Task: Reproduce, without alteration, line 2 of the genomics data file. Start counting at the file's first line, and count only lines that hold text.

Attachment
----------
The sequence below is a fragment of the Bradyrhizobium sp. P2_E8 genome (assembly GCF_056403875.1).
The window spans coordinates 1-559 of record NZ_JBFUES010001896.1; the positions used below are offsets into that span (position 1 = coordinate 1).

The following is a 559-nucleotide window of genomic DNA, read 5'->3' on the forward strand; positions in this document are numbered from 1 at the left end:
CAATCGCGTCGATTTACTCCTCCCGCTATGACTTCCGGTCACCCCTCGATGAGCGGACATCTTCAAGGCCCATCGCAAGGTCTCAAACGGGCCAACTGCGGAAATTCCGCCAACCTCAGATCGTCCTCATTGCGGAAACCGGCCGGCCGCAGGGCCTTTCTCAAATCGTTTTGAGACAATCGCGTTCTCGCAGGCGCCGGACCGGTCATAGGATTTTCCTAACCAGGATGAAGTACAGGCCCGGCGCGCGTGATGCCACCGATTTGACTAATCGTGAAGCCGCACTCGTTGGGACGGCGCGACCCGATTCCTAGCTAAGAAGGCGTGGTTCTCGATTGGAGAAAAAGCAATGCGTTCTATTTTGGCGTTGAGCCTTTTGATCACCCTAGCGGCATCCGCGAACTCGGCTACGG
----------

The window spans coordinates 1-559 of record NZ_JBFUES010001896.1; the positions used below are offsets into that span (position 1 = coordinate 1).